Water vapour found in Ganymede's atmosphere

Astronomers have found an evidence of water vapor in the atmosphere of one of the Jupiter’s moons.

Astronomers have found an evidence of water vapor in the atmosphere of Ganymede which is one of the Jupiter’s moons.
The water vapor is likely to form when ice sublimes from the surface of Ganymede that is from solid state to gaseous state. The results were made using new and archived data sets from the National Aeronautics and Space Administration’s (NASA) Hubble Space Telescope.
Previous studies had suggested that Ganymede, which is the largest moon in the solar system contains more water than all of the world’s oceans combined. Though, the temperatures there are so cold that the water is in the frozen state to the surface of the moon.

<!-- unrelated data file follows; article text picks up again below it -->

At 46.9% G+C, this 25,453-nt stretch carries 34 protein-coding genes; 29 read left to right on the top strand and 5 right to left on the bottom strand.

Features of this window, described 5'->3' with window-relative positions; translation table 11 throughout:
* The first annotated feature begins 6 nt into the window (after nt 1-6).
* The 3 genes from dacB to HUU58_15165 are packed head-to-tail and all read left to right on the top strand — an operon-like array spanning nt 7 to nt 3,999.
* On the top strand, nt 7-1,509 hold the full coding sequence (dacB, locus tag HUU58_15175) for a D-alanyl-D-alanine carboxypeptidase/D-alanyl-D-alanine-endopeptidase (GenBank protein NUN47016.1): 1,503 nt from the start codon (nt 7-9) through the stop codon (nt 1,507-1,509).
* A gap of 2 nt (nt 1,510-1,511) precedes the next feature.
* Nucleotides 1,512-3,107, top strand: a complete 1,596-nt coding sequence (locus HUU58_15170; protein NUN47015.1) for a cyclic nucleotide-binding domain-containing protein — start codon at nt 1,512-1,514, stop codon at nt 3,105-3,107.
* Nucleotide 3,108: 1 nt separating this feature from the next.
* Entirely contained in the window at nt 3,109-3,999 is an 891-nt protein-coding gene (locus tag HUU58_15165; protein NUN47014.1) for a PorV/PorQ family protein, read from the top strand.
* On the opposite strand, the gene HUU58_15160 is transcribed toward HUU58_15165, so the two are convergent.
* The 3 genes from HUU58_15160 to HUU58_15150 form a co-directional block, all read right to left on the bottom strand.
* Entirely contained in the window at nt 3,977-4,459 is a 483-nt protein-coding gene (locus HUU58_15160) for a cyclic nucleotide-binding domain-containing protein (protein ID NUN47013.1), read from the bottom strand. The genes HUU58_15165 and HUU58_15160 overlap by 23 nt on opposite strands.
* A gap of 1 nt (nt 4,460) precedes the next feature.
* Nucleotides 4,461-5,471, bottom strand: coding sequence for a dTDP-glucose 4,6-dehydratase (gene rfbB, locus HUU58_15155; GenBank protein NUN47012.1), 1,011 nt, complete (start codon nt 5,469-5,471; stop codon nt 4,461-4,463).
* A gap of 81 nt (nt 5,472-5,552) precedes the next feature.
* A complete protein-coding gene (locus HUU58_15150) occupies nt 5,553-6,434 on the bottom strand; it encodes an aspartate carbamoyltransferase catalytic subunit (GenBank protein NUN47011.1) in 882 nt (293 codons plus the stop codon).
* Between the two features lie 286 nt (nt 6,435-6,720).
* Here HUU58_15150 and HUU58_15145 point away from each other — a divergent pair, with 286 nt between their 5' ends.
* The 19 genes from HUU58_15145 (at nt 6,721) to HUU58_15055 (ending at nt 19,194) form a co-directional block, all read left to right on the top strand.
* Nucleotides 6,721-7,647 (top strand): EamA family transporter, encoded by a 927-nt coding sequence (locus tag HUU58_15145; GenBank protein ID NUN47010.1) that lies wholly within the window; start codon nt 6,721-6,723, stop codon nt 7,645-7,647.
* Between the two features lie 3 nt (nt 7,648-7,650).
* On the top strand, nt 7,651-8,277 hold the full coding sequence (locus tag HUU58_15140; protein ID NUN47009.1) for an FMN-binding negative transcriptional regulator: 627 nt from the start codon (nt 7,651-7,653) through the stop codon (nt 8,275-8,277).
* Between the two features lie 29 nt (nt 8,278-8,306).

The Ganymede Ocean is believed to be 160 kilometers down the lunar crust. To which, this means that the water vapor that NASA’s Hubble had located is unlikely to represent the evaporation of that ocean.
 The surface temperature of Ganymede fluctuates greatly during the day and around midday it can get so warm near the equator that the surface of the ice may releases small amounts of water molecules.
The JUpiter ICy moons Explorer (JUICE) which is an upcoming mission of the European Space Agency is scheduled to start in 2022 that will confirm these results. It will reach the planet in 2029 where it will spend at least three years. JUICE mission will make detailed observations of Jupiter and its three largest moons.
The Jupiter has at least 79 moons out of which Ganymede is the largest one, followed by Io, Europa.

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